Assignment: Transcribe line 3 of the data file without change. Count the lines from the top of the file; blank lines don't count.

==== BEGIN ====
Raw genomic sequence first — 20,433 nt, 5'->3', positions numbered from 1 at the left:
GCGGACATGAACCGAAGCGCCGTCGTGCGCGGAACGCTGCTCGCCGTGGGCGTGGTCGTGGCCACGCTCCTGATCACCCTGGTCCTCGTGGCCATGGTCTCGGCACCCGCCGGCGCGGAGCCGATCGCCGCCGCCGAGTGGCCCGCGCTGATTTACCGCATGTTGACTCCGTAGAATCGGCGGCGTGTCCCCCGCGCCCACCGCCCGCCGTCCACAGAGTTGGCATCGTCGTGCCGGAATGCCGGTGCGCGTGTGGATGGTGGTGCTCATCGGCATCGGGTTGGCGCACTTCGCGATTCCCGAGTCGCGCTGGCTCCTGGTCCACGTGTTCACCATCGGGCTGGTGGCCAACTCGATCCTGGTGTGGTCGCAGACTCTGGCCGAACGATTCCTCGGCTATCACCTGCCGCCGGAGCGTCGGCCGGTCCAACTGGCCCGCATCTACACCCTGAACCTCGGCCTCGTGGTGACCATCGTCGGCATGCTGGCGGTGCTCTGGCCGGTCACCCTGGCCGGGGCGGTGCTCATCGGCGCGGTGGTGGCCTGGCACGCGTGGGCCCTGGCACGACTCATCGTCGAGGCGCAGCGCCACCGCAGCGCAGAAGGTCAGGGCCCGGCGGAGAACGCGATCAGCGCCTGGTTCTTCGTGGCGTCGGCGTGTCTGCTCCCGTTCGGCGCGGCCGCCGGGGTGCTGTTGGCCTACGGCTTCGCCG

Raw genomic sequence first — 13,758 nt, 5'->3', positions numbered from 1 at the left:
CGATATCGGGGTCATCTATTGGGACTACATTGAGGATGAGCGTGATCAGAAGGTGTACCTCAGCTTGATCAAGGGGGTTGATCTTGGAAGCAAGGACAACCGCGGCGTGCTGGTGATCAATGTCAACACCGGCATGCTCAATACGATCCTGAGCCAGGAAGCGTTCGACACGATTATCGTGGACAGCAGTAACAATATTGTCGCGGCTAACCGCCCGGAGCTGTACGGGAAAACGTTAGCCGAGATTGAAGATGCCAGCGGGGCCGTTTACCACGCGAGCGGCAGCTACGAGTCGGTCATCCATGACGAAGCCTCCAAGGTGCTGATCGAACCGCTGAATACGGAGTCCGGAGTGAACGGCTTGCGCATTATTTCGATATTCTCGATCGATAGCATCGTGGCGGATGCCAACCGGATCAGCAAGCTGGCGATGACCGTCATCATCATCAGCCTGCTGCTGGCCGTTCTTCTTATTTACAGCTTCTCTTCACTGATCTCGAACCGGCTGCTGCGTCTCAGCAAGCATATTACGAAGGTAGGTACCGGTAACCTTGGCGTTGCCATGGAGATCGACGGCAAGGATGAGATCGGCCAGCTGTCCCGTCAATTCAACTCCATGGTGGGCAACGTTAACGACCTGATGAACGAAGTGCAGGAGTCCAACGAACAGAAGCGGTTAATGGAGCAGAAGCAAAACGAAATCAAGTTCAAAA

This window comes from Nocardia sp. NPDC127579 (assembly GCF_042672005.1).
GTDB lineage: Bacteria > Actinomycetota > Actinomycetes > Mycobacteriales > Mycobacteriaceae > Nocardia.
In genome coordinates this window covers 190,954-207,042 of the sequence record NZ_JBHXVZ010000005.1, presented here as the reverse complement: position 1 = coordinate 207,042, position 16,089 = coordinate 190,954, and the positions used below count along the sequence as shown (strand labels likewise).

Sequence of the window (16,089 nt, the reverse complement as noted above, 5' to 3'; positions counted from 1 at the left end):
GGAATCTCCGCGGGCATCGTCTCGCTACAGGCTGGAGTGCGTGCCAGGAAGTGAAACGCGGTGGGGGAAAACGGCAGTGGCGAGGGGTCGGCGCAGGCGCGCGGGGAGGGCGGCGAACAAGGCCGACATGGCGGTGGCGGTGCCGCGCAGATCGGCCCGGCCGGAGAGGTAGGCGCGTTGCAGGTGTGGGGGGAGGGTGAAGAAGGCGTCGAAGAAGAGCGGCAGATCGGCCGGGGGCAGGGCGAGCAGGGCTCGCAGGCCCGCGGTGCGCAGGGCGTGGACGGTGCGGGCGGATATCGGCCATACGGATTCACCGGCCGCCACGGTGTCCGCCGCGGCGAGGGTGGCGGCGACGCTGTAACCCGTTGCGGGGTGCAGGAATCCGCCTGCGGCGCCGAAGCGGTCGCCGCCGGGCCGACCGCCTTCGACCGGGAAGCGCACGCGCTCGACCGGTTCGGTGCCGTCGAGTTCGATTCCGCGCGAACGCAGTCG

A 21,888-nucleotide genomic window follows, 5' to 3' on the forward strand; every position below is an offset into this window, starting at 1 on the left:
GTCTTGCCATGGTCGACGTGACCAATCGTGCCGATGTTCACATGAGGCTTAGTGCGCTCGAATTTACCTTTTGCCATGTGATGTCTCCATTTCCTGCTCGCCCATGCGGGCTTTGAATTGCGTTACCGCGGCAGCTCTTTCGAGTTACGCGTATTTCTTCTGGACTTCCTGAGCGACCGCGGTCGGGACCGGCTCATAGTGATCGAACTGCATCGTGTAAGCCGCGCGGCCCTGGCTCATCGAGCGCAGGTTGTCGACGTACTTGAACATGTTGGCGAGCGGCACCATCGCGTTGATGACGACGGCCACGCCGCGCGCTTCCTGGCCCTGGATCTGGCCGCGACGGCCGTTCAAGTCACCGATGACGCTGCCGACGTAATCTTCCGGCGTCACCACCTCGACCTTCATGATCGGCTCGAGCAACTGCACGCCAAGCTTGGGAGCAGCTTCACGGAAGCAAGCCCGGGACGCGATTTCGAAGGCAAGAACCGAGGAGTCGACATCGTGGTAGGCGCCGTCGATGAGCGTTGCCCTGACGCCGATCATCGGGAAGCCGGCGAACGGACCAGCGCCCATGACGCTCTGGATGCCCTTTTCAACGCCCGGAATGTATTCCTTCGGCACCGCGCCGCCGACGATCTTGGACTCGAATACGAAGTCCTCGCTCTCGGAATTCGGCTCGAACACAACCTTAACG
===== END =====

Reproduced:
Raw genomic sequence first — 13,758 nt, 5'->3', positions numbered from 1 at the left: